Business Insider

Nancy Napier: When I see a building going up, I wonder

If you’ve had children or puppies, you know how they seem to change daily, right in front of you. I could almost feel the growing bones of our Lab and, of course, I could see the results in how much more she wanted to eat every week.

The wonder of watching something grow and come into its own happens every time I see construction. I’ll admit, I’m completely naïve and usually oblivious about new buildings and how they go up. I apologize right up front for my lack of understanding and even the language to use to talk about this. But since I’ve worked in our own piece of construction magic, the still-quite-new College of Business and Economics building, I have been looking at cranes, cables, tunnels and structures Downtown with wonder, for two reasons.

First, the little bits of the process I can see fascinate me. A few months ago, I watched two men (I assume they were men, but then maybe that’s wrong?) spread concrete on the edges of the top of the bus tunnel the Gardner Co. is building next to the U.S. Bank building. They seemed to work with care, swishing their tools back and forth almost like synchronized swimmers scull their hands in the water. It looked like a piece of art. The process and result made me look forward to using that tunnel. I hope the care they took means the tunnel will be safe and have the stamp of individuals who did a job well.

Second, I also have “building wonder” because I’m curious about the people who do the work. They do their jobs in public view, in front of people who don’t know them but who trust them to get it right.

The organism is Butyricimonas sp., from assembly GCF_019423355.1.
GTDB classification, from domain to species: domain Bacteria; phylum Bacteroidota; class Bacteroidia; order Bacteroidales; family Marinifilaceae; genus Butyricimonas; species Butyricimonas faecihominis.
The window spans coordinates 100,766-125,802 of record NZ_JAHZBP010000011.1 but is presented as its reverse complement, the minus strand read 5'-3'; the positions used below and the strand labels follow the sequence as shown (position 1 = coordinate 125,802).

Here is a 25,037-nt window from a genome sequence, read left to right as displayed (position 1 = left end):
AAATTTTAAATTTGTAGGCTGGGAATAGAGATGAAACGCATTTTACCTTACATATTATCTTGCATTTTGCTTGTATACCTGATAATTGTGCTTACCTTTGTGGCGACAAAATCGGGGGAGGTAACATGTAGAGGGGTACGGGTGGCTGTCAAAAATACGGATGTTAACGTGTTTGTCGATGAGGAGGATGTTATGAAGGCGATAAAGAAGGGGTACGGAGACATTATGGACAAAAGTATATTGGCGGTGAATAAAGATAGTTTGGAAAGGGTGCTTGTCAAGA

So who are these invisible heroes? And how do all of those jobs fit together? What sorts of problems do they encounter, and how do they use creativity (or do they?) to solve them?

The questions are infinite, maybe because I’m so curious. How does a person get interested in operating a crane that sits 30 stories above ground? Does he (or she) listen to rap music to stay focused or talk to a buddy on the ground? Is it cold or super hot in that cab (again, sorry, what’s it even called)? And what happens if it gets foggy?

Then there are the guys who guide the cables below and the ones who move heaps of ground and metal. What keeps them all coming to work every day, other than what I hope is good pay? What do they joke about, what is the culture they live in and how do they switch from their construction culture to their other worlds, as fathers, husbands or friends?

For me, “building wonder” is twofold. I have wonder for and of the building itself. And I thank the people who work on a structure for building wonder in me as I watch them make the magic happen. What a good template it could be for other work as well.